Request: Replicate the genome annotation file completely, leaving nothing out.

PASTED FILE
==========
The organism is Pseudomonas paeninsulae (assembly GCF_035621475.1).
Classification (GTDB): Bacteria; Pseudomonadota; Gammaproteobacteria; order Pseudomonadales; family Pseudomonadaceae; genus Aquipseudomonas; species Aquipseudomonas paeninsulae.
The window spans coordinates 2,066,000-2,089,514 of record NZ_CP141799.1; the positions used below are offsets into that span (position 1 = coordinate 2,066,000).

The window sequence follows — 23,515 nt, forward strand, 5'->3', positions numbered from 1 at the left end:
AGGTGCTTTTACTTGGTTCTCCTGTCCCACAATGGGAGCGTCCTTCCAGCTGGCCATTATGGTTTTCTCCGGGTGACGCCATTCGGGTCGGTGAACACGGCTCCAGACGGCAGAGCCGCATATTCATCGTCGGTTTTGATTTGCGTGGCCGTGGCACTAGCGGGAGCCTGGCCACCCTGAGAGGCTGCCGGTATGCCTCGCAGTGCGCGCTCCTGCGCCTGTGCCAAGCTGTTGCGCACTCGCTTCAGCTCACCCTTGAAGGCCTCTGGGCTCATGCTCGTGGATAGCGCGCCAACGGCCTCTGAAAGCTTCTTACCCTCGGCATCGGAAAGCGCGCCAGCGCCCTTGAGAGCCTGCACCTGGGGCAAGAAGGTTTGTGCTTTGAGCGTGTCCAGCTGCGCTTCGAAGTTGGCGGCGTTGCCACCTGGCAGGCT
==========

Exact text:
The organism is Pseudomonas paeninsulae (assembly GCF_035621475.1).
Classification (GTDB): Bacteria; Pseudomonadota; Gammaproteobacteria; order Pseudomonadales; family Pseudomonadaceae; genus Aquipseudomonas; species Aquipseudomonas paeninsulae.
The window spans coordinates 2,066,000-2,089,514 of record NZ_CP141799.1; the positions used below are offsets into that span (position 1 = coordinate 2,066,000).

The window sequence follows — 23,515 nt, forward strand, 5'->3', positions numbered from 1 at the left end:
AGGTGCTTTTACTTGGTTCTCCTGTCCCACAATGGGAGCGTCCTTCCAGCTGGCCATTATGGTTTTCTCCGGGTGACGCCATTCGGGTCGGTGAACACGGCTCCAGACGGCAGAGCCGCATATTCATCGTCGGTTTTGATTTGCGTGGCCGTGGCACTAGCGGGAGCCTGGCCACCCTGAGAGGCTGCCGGTATGCCTCGCAGTGCGCGCTCCTGCGCCTGTGCCAAGCTGTTGCGCACTCGCTTCAGCTCACCCTTGAAGGCCTCTGGGCTCATGCTCGTGGATAGCGCGCCAACGGCCTCTGAAAGCTTCTTACCCTCGGCATCGGAAAGCGCGCCAGCGCCCTTGAGAGCCTGCACCTGGGGCAAGAAGGTTTGTGCTTTGAGCGTGTCCAGCTGCGCTTCGAAGTTGGCGGCGTTGCCACCTGGCAGGCT